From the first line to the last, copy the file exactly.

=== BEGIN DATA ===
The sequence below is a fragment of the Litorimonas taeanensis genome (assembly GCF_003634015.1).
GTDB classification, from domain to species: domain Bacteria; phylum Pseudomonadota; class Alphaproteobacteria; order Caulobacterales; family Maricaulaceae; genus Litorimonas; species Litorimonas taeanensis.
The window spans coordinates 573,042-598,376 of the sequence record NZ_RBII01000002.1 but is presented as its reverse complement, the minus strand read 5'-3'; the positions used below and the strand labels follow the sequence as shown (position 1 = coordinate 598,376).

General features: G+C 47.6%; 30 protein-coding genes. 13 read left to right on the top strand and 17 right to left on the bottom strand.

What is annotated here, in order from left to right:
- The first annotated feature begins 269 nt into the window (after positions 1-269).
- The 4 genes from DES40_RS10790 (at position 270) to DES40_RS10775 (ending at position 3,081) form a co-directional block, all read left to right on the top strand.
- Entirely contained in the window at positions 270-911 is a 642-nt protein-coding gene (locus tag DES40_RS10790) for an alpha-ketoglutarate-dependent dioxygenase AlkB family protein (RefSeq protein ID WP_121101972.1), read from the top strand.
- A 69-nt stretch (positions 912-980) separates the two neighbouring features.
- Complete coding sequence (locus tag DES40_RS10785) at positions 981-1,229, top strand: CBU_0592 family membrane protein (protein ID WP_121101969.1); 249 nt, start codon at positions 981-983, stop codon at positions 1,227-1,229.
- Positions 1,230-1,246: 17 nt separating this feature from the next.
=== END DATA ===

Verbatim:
The sequence below is a fragment of the Litorimonas taeanensis genome (assembly GCF_003634015.1).
GTDB classification, from domain to species: domain Bacteria; phylum Pseudomonadota; class Alphaproteobacteria; order Caulobacterales; family Maricaulaceae; genus Litorimonas; species Litorimonas taeanensis.
The window spans coordinates 573,042-598,376 of the sequence record NZ_RBII01000002.1 but is presented as its reverse complement, the minus strand read 5'-3'; the positions used below and the strand labels follow the sequence as shown (position 1 = coordinate 598,376).

General features: G+C 47.6%; 30 protein-coding genes. 13 read left to right on the top strand and 17 right to left on the bottom strand.

What is annotated here, in order from left to right:
- The first annotated feature begins 269 nt into the window (after positions 1-269).
- The 4 genes from DES40_RS10790 (at position 270) to DES40_RS10775 (ending at position 3,081) form a co-directional block, all read left to right on the top strand.
- Entirely contained in the window at positions 270-911 is a 642-nt protein-coding gene (locus tag DES40_RS10790) for an alpha-ketoglutarate-dependent dioxygenase AlkB family protein (RefSeq protein ID WP_121101972.1), read from the top strand.
- A 69-nt stretch (positions 912-980) separates the two neighbouring features.
- Complete coding sequence (locus tag DES40_RS10785) at positions 981-1,229, top strand: CBU_0592 family membrane protein (protein ID WP_121101969.1); 249 nt, start codon at positions 981-983, stop codon at positions 1,227-1,229.
- Positions 1,230-1,246: 17 nt separating this feature from the next.